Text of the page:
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|S E A R C H D V D B e a v e r|
Woman They Almost Lynched [Blu-ray]
(Allan Dwan, 1953)
Review by Gary Tooze
Theatrical: Republic Pictures
Region: 'A' (as verified by the Oppo Blu-ray player)
Disc Size: 22,345,353,299 bytes
Feature Size: 22,177,628,160 bytes
Video Bitrate: 28.99 Mbps
Case: Standard Blu-ray case
Release date: January 20th, 2015
Aspect ratio: 1.33:1
Resolution: 1080p / 23.976 fps
Video codec: MPEG-4 AVC Video
DTS-HD Master Audio English 1960 kbps 2.0 / 48 kHz / 1960 kbps / 24-bit (DTS Core: 2.0 / 48 kHz / 1509 kbps / 24-bit)
Description: All suspense in The Woman They Almost Lynched would seem to be dissipated by title, but director Allan Dwan holds the viewers spellbound throughout. Part of the tension arises from fact that there are two leading female characters: Kate Quantrill (Audrey Totter), wife of infamous Confederate raider Quantrill (Brian Donlevy), and Sally Maris (Joan Leslie), virginal sister of Kate's ex-lover, saloonkeeper Bitteroot Bill (Reed Hadley). Sally herself falls in love with Lance Horton (John Lund), ostensibly a mine foreman but actually a Southern spy. Rest assured that one of the two ladies is going to wind up with a noose around her neck for keeping "bad" company -- and that the other will somehow come to the rescue.
Presumably, Woman They Almost Lynched, as a Republic property, started out as a relatively conventional, average western about a Civil War intrigue: the Confederate spy was the hero; in between his dealings with Quantrill, the neutral border town, and the Union Army, he had an affair with a nice girl who may or may not have been a saloon hussy; and Quantrill’s wife, if she rode along at all, just tagged along. There is every reason (including Dwan’s remarks on the film) to assume that Dwan was largely responsible for the enlargement of the two female roles to the main protagonists of the movie, and for the idea of making the town officials women, as a kind of chorus to the central pair.Excerpt from BrightLighsFilmJopurnal located HERE
During the Civil War, Border City, an Ozark mountain town laying on the Missouri-Arkansas border, is prone to wartime fervor because it divides the Union and the Confederacy. As no man has been courageous enough to bring law to the often violent town, Mayor Delilah Courtney has tried to minimize the violence by declaring the town neutral. Neither Confederate nor Union troops are allowed within five miles of town without her permission and anyone caught breaking the neutrality is promptly lynched. Travelling from Michigan to Border City, genteel Sally Maris plans to join her brother, saloon owner Bitteroot Bill. Her journey is interrupted by Quantrill's Raiders, the legendary gang who once rode in defense of the South, but now terrorize the country for their own purposes. William Clarke Quantrill's men kill the Union soldiers escorting Sally's stagecoach, and then accompany her to Border City, where Quantrill hopes to buy lead from a mine owned by Courtney.Excerpt from TCM located HERE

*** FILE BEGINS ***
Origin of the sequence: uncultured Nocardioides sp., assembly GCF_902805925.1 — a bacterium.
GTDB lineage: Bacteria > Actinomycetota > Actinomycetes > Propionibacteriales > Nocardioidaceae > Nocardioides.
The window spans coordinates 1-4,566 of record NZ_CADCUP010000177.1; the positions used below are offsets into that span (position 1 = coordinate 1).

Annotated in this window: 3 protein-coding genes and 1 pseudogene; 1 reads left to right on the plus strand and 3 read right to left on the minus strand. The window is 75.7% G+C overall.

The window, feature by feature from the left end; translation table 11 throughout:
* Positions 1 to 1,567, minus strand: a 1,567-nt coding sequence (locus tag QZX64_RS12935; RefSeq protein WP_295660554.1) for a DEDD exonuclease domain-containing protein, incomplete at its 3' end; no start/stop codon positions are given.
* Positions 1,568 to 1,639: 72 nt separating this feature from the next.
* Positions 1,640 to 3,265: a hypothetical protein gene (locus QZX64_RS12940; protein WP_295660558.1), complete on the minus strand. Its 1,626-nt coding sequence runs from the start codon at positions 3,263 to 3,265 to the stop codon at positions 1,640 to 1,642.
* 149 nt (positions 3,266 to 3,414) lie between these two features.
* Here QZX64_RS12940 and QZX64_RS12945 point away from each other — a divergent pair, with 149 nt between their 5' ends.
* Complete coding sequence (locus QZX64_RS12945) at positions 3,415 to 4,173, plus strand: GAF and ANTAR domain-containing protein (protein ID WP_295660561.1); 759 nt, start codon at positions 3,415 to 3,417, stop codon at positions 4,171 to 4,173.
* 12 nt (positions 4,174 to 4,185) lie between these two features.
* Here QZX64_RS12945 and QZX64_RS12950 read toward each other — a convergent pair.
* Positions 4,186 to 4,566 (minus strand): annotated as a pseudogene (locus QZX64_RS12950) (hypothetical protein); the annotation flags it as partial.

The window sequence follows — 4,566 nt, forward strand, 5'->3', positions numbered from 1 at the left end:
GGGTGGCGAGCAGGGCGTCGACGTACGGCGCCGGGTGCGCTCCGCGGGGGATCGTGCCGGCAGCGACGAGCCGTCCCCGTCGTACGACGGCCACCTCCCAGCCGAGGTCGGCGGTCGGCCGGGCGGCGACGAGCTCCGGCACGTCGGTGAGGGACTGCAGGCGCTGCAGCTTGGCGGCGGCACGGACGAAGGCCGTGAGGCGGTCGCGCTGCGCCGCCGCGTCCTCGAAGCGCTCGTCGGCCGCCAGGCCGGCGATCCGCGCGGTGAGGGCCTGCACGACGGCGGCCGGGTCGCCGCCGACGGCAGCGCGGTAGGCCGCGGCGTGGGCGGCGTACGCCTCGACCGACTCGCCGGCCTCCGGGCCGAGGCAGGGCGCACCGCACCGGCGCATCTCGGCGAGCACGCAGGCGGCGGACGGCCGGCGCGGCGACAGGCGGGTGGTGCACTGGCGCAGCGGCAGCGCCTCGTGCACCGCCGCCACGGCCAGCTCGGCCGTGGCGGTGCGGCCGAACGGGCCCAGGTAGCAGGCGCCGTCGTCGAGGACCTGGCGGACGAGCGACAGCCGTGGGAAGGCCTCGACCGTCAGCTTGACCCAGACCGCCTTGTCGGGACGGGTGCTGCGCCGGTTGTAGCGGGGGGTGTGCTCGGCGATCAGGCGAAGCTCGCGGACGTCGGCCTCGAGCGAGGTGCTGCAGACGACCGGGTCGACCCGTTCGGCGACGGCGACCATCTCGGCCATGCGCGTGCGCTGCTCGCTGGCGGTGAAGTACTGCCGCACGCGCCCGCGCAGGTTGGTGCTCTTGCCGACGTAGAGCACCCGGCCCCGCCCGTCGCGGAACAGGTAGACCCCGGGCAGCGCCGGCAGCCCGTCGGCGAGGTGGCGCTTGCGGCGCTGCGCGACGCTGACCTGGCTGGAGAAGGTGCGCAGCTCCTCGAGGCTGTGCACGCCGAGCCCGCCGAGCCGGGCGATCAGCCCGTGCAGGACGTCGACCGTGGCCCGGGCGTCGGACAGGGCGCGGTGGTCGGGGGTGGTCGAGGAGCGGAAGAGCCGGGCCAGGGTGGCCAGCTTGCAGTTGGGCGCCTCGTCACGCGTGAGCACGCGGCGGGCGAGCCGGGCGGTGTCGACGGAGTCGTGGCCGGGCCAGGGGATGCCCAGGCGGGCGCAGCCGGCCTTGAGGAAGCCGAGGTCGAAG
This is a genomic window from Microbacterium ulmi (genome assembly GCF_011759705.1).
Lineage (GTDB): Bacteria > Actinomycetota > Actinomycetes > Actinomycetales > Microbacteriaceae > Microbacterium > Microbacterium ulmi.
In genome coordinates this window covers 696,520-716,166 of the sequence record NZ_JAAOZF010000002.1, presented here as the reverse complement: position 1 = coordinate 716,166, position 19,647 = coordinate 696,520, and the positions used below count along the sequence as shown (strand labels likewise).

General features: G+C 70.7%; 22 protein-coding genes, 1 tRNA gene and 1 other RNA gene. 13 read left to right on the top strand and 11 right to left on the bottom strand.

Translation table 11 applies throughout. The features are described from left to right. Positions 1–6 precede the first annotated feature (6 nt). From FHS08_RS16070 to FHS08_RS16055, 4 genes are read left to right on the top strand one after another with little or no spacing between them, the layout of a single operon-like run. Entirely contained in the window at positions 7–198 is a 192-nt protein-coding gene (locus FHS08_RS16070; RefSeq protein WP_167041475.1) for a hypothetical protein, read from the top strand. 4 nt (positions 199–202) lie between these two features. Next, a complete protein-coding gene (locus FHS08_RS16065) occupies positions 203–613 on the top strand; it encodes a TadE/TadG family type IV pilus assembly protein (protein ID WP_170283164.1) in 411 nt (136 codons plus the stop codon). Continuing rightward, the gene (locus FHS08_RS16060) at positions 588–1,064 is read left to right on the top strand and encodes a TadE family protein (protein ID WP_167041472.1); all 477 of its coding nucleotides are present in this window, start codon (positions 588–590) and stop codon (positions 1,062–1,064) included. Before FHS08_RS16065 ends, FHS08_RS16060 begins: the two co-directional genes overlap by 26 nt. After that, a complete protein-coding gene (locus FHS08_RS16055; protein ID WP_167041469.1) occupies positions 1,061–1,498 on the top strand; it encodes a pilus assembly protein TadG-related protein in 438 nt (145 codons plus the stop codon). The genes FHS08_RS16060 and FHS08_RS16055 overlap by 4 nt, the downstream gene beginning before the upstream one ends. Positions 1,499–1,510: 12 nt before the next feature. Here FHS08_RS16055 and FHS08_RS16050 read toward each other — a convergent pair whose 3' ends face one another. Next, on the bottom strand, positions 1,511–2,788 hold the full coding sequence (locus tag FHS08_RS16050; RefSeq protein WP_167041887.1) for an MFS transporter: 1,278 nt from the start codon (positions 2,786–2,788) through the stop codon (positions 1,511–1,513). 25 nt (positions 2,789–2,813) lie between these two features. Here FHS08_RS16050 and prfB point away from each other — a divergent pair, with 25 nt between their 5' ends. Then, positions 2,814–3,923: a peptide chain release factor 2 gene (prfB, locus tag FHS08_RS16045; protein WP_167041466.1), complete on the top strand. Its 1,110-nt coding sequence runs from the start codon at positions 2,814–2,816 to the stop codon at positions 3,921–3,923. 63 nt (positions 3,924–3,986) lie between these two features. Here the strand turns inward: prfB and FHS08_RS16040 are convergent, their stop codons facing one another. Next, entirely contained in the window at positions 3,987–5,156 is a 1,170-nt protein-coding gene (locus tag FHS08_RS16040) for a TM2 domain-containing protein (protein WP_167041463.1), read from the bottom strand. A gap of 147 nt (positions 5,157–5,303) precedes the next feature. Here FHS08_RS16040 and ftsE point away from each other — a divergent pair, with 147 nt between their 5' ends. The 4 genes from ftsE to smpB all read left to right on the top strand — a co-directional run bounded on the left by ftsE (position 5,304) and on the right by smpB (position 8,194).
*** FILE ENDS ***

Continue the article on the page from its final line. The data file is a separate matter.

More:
Image : NOTE: The below Blu-ray captures were taken directly from the Blu-ray disc.
Woman They Almost Lynched has a, predictably, modest Blu-ray transfer from Olive Films. This is only single-layered, 1080P, but the bitrate is at the higher-end for the 1.5 hour western. The black levels appear acceptable - occasionally strong - and detail is right about when you might anticipate with some grain textures present. The outdoor sequences are bright and there is no damage - only minor speckles. There is no real depth but it looks quite pleasing in-motion. The Blu-ray improved the presentation over an SD rendering and any minor flaws had no detrimental effect on my viewing. The screen captures should give you a reasonable idea of the video quality.
CLICK EACH BLU-RAY CAPTURE TO SEE ALL IMAGES IN FULL 1920X1080 RESOLUTION
Stanley Wilson composed for many 40's and 50's westerns as well as many later TV shows. His score here supports the film subtly and sounds solid in Olive's DTS-HD Master 2.0 channel at 1960 kbps. There are some aggressive effects and gunplay and the audio exports some depth when called upon. There are no subtitles and my Oppo has identified it as being a region 'A'-locked.
No supplements - not even a trailer which is the bare-bones route that Olive are going with most of their BD releases.
January 26th, 2015
About the Reviewer: Hello, fellow Beavers! I have been interested in film since I viewed a Chaplin festival on PBS when I was around 9 years old. I credit DVD with expanding my horizons to fill an almost ravenous desire to seek out new film experiences. I currently own approximately 9500 DVDs and have reviewed over 5000 myself. I appreciate my discussion Listserv for furthering my film education and inspiring me to continue running DVDBeaver. Plus a healthy thanks to those who donate and use our Amazon links.
Although I never wanted to become one of those guys who
focused 'too much' on image and sound quality - I
find HD is swiftly pushing me in that direction.
Oppo Digital BDP-83 Universal Region FREE Blu-ray/SACD
Gary W. Tooze
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